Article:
The same goes with the hype. If you spend all of your time talking yourself into how your career is just going to take off and then going around telling everyone how big you’re going to be, you will not only burn out others’ trust in you, but, eventually, your trust in yourself. Talk with confidence and back it up in action. Instead of bragging about how you are “on the brink”, talk about the small steps, like a review you received or how sales are going up, something a little more real and tangible. Otherwise you are just another annoying artist that comes off talking shit and not showing follow through.

Will power, positive attitudes and drive can hurt as much as help

If you spend all your time talking about it and not doing it, you are not moving forward. Be positive, but then use that energy to push you to do the work: call a venue back to inquire about a booking, make sure you get a sample of a song out everyday, etc. That’s showing the drive and determination by applying a plan and executing it.

Plans and workloads

Establish an effective plan and stick to it. If it has to change, then change it for the right reasons and not because you are tired or you don’t want to do the work. Learn from books and other artists who are doing it the right way and getting the right results now. Work on the immediates, such as internet postings, song samples, sending emails or press packs for reviews, posting pictures, doing online sales, giveaways, etc. Reach out to other venues, bands and artists. Research labels, touring companies, booking agents or talent buyers. Divide the work load to take positive steps everyday to ensure that you are being as effective as possible with the allotted time. This is just skimming the surface, but success hinges on a solid plan and continuous execution of that plan.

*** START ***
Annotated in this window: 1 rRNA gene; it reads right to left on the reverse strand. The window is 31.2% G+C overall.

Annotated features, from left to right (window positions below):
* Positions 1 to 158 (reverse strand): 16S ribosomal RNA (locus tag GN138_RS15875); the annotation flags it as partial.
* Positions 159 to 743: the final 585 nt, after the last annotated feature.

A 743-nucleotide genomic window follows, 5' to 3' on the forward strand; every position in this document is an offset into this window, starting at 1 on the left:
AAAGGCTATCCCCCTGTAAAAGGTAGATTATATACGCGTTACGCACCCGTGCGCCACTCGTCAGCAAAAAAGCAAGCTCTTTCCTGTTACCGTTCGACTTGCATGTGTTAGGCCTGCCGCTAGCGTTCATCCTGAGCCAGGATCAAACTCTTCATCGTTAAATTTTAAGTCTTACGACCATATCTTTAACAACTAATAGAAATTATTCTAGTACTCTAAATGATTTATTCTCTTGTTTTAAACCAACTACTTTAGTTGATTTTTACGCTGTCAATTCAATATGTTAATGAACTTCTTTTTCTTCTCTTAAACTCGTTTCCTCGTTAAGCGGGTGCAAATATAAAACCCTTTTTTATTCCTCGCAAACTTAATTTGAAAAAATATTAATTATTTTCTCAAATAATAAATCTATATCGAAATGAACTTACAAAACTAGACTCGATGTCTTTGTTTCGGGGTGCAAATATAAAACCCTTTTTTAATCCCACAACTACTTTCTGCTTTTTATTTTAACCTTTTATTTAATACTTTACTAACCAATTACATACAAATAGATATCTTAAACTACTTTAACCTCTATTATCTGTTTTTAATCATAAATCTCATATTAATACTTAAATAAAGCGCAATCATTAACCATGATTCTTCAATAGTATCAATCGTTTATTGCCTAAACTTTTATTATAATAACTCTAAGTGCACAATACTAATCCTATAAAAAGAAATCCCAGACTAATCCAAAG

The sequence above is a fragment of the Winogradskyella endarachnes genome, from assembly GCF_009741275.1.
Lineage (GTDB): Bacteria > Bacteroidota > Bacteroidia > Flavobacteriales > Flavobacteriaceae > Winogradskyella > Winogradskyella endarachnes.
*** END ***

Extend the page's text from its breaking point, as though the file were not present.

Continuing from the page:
Conclusion

Instead of talking about what you are going to do, do it. Take small, forward steps everyday. Build the foundation of your music, your product, your branding, your marketing and promotion so that, as you move forward, you do not have to reinvent the wheel. Step up and do it right. Don’t cut the corners. These efforts will pay off in the end. You will appear much more professional and together than a lot of other artists who are appealing to the same people.

Stay positive but match that with the planning, the work, the endurance and the effort. Do it the right way and take the right steps to be in as much control as you can while moving forward in the best way possible. Otherwise, your music will only ever be a hobby.


© 2009 Loren Weisman

www.braingrenademusic.com

Reader Comments (2)

I've met those big talkers. They want a label deal to fall into their lap, get a windfall advance, and write (generally subpar) songs for all eternity - and none of these events are necessarily a positive depending on your POV. Most of the time their quality of work is mediocre. There are much fewer hidden gems out there (and when I find those, I approach the situation synergistically, doing mild promo, linking, spreading the word however possible.. Because I believe in those artists and are willing to put in some work making their aura recognized. And I'm just a mixer for pete's sake!)

There's an even greater wisdom in recognizing what songs will never go far regardless of your effort, recognizing that small element of luck which may or may never gift a song into the right hands. The big talkers use this as an excuse rather a dose of reality.

October 7 | Unregistered CommenterSynonym Music

Thanks a lot for the inspiration. I definitely needed that. What else can I say, I'm getting to work.

October 8 | Unregistered CommenterLogan P. McCoy